I’ve been doing some radio spots this offseason, and that number will probably go up a bit over the next few months. I’ll do my best to post updates on here, but the best place for Football Perspective news would be on the twitter feed.
Below are my 2014 projected quarterback rankings. Let me be very clear at the top of this post as to exactly what these rankings mean: they represent my projections of the order in which these quarterbacks will finish in my preferred measure of quarterback play. Everyone has their own measuring sticks when it comes to quarterbacks; for me, it’s Adjusted Net Yards provided above league-average. As a reminder, here is how we calculate that metric.
First, we start with Adjusted Net Yards per Attempt, which is calculated as follows:
(Passing Yards + 20 * PassTDs – 45 * INTs – Sack Yards Lost) / (Pass Attempts + Sacks)
Then, we take each quarterback’s ANY/A average, and subtract from that number the league average ANY/A metric, which should be around 5.9 ANY/A. Then, we multiply that difference by the quarterback’s number of dropbacks.
Last year, Peyton Manning led the league in this category, with 2,037 Adjusted Net Yards of value provided above average. The benefit to this approach to ranking passers is that the results are easy to test. At the end of the season, we can calculate the actual results, and then look back and laugh at this post.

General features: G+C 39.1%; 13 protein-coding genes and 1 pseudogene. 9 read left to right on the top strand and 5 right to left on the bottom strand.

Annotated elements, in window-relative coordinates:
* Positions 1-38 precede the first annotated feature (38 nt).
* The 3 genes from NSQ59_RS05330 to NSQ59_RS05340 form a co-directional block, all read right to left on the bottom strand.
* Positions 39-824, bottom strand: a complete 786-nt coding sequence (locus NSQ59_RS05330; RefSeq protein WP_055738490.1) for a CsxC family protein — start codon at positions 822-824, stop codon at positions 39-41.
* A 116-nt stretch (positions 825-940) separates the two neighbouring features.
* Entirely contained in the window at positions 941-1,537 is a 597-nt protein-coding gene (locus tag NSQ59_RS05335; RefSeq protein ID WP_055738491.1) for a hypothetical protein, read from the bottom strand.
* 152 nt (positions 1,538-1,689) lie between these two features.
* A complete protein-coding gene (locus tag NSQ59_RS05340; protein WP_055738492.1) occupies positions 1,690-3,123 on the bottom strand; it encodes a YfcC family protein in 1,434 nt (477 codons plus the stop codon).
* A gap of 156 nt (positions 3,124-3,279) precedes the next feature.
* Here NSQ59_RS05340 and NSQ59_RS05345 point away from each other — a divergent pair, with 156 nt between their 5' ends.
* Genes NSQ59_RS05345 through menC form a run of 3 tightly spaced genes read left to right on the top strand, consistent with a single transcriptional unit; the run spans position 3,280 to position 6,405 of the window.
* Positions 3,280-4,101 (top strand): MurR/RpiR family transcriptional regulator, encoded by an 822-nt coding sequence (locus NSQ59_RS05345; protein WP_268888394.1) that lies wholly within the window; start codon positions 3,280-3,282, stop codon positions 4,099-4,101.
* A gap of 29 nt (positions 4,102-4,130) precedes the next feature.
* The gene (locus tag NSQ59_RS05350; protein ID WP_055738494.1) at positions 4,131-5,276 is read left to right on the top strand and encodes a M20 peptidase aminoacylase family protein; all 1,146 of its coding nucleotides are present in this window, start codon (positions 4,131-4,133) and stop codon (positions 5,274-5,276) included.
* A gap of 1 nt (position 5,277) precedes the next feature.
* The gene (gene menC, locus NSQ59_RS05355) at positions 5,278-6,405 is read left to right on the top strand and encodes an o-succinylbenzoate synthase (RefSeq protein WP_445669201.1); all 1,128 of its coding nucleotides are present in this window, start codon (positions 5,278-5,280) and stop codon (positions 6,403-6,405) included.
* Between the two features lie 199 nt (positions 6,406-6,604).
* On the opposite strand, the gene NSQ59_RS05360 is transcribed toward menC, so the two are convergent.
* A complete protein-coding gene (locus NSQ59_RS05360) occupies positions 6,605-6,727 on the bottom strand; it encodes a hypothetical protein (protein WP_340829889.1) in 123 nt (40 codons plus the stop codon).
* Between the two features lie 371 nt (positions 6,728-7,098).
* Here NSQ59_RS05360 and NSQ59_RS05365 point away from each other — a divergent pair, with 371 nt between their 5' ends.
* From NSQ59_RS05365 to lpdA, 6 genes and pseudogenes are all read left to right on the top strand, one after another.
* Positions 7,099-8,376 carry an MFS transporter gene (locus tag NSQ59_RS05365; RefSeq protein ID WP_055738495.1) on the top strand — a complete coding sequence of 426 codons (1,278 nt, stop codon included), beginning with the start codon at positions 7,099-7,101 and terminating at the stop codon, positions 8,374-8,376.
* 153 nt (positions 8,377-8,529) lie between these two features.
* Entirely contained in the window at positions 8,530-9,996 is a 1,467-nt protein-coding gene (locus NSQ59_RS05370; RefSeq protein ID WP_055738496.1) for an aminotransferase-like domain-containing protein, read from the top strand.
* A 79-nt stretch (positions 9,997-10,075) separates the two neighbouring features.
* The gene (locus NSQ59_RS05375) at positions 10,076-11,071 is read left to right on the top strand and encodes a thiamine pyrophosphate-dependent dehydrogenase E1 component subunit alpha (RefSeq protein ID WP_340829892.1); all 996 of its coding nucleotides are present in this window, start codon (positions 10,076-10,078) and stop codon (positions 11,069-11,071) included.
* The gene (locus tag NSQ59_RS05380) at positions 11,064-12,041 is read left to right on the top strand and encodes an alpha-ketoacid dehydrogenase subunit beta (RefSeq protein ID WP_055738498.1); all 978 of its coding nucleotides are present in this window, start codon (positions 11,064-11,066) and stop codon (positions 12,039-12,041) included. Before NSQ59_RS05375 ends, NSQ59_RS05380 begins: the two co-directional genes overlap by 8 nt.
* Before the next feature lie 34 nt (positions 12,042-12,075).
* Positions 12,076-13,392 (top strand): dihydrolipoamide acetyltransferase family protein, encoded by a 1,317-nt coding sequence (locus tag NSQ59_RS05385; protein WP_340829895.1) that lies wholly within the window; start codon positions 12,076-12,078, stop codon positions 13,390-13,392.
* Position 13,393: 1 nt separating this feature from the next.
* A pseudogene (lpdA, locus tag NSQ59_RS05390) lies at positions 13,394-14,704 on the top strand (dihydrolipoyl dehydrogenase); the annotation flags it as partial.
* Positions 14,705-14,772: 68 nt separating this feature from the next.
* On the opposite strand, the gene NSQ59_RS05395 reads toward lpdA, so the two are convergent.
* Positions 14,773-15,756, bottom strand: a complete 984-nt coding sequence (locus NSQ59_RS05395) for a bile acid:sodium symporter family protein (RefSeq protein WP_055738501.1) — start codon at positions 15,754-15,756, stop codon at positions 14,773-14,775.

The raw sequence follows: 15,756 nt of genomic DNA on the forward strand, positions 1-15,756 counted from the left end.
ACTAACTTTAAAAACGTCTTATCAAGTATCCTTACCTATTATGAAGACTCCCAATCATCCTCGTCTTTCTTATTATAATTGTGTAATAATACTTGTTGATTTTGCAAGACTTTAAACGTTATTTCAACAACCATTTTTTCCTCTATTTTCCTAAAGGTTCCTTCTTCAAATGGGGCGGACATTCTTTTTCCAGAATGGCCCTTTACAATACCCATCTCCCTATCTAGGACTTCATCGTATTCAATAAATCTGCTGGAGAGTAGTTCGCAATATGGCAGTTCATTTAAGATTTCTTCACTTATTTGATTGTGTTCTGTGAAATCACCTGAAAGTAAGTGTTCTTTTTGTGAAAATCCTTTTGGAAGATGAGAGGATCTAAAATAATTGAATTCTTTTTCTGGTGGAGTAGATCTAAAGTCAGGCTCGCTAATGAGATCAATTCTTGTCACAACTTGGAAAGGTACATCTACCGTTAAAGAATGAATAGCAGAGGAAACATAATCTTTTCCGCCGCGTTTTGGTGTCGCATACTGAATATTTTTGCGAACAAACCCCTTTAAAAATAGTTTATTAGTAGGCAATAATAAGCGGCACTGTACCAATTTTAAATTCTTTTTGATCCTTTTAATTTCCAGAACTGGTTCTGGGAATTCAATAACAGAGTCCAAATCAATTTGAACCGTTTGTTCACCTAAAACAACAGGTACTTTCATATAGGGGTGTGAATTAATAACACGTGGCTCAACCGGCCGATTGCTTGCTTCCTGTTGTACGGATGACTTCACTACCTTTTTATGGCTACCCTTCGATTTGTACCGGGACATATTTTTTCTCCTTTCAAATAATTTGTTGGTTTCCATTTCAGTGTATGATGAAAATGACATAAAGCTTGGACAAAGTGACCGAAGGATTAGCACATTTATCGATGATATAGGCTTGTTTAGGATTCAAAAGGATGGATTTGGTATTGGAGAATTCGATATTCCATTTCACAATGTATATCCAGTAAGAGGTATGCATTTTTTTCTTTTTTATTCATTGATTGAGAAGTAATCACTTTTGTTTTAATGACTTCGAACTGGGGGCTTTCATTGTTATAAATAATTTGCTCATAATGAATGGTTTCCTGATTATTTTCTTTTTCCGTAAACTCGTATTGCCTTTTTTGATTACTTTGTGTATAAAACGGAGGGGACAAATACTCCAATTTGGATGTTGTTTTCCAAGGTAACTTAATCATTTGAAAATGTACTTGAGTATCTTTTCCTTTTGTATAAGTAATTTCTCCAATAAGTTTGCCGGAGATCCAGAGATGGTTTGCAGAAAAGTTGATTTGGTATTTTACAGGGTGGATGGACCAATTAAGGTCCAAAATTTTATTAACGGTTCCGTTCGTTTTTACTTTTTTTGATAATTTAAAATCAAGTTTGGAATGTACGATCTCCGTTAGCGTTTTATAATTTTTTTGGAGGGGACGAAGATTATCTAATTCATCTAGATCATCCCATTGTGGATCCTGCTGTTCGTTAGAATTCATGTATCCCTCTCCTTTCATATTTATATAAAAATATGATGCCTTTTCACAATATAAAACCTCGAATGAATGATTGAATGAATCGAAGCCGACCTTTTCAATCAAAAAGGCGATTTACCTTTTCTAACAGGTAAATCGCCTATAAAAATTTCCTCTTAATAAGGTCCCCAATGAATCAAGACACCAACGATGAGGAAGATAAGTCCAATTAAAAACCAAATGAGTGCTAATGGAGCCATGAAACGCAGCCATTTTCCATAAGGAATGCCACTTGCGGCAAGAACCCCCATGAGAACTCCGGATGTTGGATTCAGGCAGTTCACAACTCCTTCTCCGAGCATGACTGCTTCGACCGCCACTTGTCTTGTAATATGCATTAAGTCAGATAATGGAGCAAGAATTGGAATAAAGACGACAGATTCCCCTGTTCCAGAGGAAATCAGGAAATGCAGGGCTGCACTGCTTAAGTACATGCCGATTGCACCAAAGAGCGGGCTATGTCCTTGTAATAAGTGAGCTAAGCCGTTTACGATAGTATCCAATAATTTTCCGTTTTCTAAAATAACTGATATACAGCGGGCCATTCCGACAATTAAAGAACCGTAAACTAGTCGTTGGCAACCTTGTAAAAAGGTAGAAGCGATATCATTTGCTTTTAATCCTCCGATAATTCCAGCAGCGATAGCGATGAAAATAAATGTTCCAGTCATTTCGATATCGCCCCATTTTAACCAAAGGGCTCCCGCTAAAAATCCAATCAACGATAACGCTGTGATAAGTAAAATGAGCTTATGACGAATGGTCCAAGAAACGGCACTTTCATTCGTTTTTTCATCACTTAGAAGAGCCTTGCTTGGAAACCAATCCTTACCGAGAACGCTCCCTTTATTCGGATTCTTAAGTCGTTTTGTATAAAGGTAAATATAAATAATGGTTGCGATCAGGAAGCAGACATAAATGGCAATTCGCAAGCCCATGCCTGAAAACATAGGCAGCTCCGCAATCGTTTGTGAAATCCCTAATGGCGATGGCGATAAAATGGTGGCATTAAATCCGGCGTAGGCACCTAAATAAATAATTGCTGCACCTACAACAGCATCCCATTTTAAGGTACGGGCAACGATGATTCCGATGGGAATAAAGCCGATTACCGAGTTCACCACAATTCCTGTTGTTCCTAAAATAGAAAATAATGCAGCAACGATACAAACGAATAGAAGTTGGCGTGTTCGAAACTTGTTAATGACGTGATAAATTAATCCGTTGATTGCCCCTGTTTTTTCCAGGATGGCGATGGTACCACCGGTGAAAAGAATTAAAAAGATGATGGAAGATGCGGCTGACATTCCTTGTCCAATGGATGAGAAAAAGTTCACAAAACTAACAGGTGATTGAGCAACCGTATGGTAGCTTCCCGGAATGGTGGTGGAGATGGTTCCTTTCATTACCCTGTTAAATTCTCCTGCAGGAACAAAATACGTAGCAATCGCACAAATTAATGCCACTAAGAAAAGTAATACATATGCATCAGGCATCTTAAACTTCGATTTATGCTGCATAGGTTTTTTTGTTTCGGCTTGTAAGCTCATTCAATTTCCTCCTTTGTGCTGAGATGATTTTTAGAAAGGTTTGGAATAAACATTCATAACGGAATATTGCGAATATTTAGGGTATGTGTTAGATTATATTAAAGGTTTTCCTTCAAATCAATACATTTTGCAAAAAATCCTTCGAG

So, ranking 1-32, here is how I project the top quarterback for each team to finish in 2014.1) Peyton Manning, Denver Broncos
There’s a reason Manning is the heavy favorite to repeat as NFL MVP. The Broncos lost Eric Decker and Knowshon Moreno, and Wes Welker’s concussion concerns only worsened this preseason. No matter: Manning remains the gold standard. Denver added Emmanuel Sanders in the offseason, and he caught five passes for 128 yards with two touchdowns against Houston in the preseason. Manning has led the NFL in sack rate in three of his last four seasons, and the return of Ryan Clady should make Manning even more difficult to sack in 2014. No need to over think this one: Manning is the clear favorite to again provide the most value of any quarterback in the league.
2) Aaron Rodgers, Green Bay Packers
3) Drew Brees, New Orleans Saints
Choosing between Brees and Rodgers is tough, but the return of a healthy Randall Cobb and the departure of Darren Sproles is enough to tip the scales towards Rodgers for me. Green Bay tends to forget about the little things — Corey Linsley, a fourth round pick, will be the team’s starting center — but Rodgers has a way of curing all ills. Brees turns 36 in January, which is yet another reason to break ties in favor of Rodgers. Since ’09, Rodgers is the league-leader in ANY/A, while over that period, Brees has thrown the most touchdowns and gained the most yards. If Manning isn’t the king in 2014, it’s a good bet that either Rodgers or Brees took the crown. [click to continue…]
Some folks have the point of view that rookie quarterbacks should sit and learn. Some folks have the point of view that the only way a young quarterback can learn is by getting a ton of first team reps in practice and then playing real games. Do the numbers say anything about this?